Somaliland:Water User Associations Members Complete Training


dsc05941By Goth Mohamed Goth

Hon Mahdi Osman Buuri, Somaliland Minister of State for Water Resources was the guest of honour at a ceremony held for the water user associations and water service Providers to mark the completion of three years of training at the Hotel Sultan, Hargeisa.

Within the framework of the European Union–funded project titled Improved Urban Water Service Delivery in Somaliland, UN-Habitat recently organized a two-day workshop with water user associations and water service providers from around Somaliland. UN-Habitat, UNICEF, Pro-Utility, and Uganda’s National Water and Sewerage Corporation jointly facilitated the event. Attendees included more than 20 representatives from water user associations and water service providers from Boroma, Tog Wajaale, Erigavo, Burao, and Hargeisa, representatives from the Somaliland Ministry of Water Resources, and members of the Hargeisa Water Board. Most of the participants had taken part in knowledge-exchange visits to Uganda, Kenya and Ethiopia in 2014 and 2015.

Building on recent practical experience in Somaliland and the lessons learned from Uganda, the workshop was organized to strengthen collaboration between water user associations and water service providers, with the overall aim of enhancing functionality and improving the coverage, safety, affordability, and efficiency of urban water supply services. UN-Habitat has been supporting this process since its inception: it developed terms of reference and built the capacity of the user groups through training, exchange visits, office space and basic tools, and practical exercises.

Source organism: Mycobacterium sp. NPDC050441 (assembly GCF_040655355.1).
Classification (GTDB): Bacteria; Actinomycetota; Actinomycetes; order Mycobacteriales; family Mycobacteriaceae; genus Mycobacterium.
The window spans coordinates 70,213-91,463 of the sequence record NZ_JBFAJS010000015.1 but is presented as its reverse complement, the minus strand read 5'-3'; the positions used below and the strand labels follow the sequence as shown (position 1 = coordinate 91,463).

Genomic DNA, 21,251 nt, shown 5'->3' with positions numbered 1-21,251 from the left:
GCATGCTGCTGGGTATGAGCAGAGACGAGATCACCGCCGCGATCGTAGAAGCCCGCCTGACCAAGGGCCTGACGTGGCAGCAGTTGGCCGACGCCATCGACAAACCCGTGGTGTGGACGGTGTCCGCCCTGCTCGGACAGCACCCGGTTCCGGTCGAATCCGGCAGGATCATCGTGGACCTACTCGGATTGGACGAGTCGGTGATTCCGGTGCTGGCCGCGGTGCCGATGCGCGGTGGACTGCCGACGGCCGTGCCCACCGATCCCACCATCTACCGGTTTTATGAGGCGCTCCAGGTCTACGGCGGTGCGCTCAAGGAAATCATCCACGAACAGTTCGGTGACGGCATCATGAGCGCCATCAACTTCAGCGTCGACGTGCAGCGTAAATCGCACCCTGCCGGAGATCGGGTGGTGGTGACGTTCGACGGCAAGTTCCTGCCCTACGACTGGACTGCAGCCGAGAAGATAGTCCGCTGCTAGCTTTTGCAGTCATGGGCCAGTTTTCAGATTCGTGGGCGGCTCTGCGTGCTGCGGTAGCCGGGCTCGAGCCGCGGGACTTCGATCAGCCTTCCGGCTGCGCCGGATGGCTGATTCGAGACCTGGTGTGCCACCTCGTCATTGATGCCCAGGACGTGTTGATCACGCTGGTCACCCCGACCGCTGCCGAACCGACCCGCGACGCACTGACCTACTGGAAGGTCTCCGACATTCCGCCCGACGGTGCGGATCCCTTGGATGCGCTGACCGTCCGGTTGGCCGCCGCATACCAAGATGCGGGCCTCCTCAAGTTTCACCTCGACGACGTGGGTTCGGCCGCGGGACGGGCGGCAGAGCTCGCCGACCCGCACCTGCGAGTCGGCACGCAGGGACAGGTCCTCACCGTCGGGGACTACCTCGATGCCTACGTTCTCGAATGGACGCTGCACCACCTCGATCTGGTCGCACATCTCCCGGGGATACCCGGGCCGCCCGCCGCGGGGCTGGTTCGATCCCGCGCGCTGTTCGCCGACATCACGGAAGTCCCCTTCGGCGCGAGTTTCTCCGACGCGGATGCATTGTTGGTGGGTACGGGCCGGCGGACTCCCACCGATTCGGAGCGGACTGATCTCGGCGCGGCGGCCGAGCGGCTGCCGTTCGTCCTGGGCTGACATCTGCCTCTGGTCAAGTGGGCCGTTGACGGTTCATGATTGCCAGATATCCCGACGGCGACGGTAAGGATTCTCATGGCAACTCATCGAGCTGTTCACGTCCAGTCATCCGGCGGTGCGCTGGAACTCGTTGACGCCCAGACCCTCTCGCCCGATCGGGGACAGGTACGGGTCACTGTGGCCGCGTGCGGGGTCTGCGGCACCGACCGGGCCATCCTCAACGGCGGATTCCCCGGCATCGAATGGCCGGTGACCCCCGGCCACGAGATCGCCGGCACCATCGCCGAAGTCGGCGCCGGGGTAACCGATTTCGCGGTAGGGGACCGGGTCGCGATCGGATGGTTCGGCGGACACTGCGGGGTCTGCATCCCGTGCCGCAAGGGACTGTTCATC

Hon Mahdi Osman Buuri, Somaliland Minister of State for Water Resources speaking during the ceremony said, “First and foremost I would like to welcome the visiting UN HABITAT delegation, led by Susana Martine for the continued support for the water user and water service Providers associations in form of funding.

The State Minister for water Resources further added, “During the drought, people cut down trees so as to get water for their children but now we have ongoing projects to develop underground water resources.

Mr. Abdirashid Farah Arten MP and a member of the water user’s association speaking on behalf of the organization said, “We have now completed the first phase of the project which began three years ago and during that period much has being achieved.

While public and public–private water service providers have been tasked with the operation and management of urban water supply systems in Somaliland for many years, water user associations are relatively new entities, having been established in 2014 through the Somaliland Water Act. These associations provide a forum for advocacy though the representation of all water users, and typically consist of representatives of civil society, women’s groups, marginalized groups (internally displaced persons, the urban poor, minorities, and communities without current access to water), and the business community, as well as religious and traditional leaders, local intellectuals, and youth. At least 30 percent of the members are women. At the grass-roots level, these home-grown groups actively engage with local utilities in the planning, development, monitoring, and oversight of urban water service delivery.

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